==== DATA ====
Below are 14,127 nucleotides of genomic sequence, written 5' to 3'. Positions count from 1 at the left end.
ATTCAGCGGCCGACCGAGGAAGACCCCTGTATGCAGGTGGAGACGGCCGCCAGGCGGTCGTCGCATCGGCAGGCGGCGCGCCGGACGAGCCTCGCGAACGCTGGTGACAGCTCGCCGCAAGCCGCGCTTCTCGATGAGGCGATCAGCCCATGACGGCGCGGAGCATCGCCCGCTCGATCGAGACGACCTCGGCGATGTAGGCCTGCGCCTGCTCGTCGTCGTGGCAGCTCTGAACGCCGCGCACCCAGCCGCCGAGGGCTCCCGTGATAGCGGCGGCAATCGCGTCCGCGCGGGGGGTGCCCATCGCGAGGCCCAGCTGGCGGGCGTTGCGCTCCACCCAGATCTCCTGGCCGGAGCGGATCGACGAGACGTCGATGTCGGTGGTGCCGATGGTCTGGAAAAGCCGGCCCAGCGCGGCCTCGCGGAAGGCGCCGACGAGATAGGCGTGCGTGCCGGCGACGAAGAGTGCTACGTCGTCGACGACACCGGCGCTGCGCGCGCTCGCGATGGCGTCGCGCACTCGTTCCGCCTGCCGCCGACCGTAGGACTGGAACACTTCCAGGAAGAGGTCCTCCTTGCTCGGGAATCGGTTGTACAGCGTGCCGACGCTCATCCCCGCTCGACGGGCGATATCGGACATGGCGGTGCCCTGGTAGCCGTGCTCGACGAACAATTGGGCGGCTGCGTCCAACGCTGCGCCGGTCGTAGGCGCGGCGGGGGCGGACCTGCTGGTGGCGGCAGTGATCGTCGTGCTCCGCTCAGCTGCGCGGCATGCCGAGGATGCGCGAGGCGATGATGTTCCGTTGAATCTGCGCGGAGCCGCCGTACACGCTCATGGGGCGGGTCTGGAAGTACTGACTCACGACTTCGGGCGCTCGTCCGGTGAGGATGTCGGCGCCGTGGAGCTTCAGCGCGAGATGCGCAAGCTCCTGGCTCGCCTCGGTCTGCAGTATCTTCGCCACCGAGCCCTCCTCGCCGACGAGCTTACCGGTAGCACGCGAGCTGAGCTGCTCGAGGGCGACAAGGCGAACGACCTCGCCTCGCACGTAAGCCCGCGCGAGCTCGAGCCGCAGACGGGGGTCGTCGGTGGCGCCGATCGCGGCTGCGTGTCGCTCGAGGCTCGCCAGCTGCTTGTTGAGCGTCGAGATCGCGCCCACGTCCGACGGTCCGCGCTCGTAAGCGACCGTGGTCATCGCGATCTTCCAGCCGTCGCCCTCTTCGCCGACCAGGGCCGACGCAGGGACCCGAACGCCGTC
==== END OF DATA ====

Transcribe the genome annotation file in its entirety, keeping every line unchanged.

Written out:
Below are 14,127 nucleotides of genomic sequence, written 5' to 3'. Positions count from 1 at the left end.
ATTCAGCGGCCGACCGAGGAAGACCCCTGTATGCAGGTGGAGACGGCCGCCAGGCGGTCGTCGCATCGGCAGGCGGCGCGCCGGACGAGCCTCGCGAACGCTGGTGACAGCTCGCCGCAAGCCGCGCTTCTCGATGAGGCGATCAGCCCATGACGGCGCGGAGCATCGCCCGCTCGATCGAGACGACCTCGGCGATGTAGGCCTGCGCCTGCTCGTCGTCGTGGCAGCTCTGAACGCCGCGCACCCAGCCGCCGAGGGCTCCCGTGATAGCGGCGGCAATCGCGTCCGCGCGGGGGGTGCCCATCGCGAGGCCCAGCTGGCGGGCGTTGCGCTCCACCCAGATCTCCTGGCCGGAGCGGATCGACGAGACGTCGATGTCGGTGGTGCCGATGGTCTGGAAAAGCCGGCCCAGCGCGGCCTCGCGGAAGGCGCCGACGAGATAGGCGTGCGTGCCGGCGACGAAGAGTGCTACGTCGTCGACGACACCGGCGCTGCGCGCGCTCGCGATGGCGTCGCGCACTCGTTCCGCCTGCCGCCGACCGTAGGACTGGAACACTTCCAGGAAGAGGTCCTCCTTGCTCGGGAATCGGTTGTACAGCGTGCCGACGCTCATCCCCGCTCGACGGGCGATATCGGACATGGCGGTGCCCTGGTAGCCGTGCTCGACGAACAATTGGGCGGCTGCGTCCAACGCTGCGCCGGTCGTAGGCGCGGCGGGGGCGGACCTGCTGGTGGCGGCAGTGATCGTCGTGCTCCGCTCAGCTGCGCGGCATGCCGAGGATGCGCGAGGCGATGATGTTCCGTTGAATCTGCGCGGAGCCGCCGTACACGCTCATGGGGCGGGTCTGGAAGTACTGACTCACGACTTCGGGCGCTCGTCCGGTGAGGATGTCGGCGCCGTGGAGCTTCAGCGCGAGATGCGCAAGCTCCTGGCTCGCCTCGGTCTGCAGTATCTTCGCCACCGAGCCCTCCTCGCCGACGAGCTTACCGGTAGCACGCGAGCTGAGCTGCTCGAGGGCGACAAGGCGAACGACCTCGCCTCGCACGTAAGCCCGCGCGAGCTCGAGCCGCAGACGGGGGTCGTCGGTGGCGCCGATCGCGGCTGCGTGTCGCTCGAGGCTCGCCAGCTGCTTGTTGAGCGTCGAGATCGCGCCCACGTCCGACGGTCCGCGCTCGTAAGCGACCGTGGTCATCGCGATCTTCCAGCCGTCGCCCTCTTCGCCGACCAGGGCCGACGCAGGGACCCGAACGCCGTC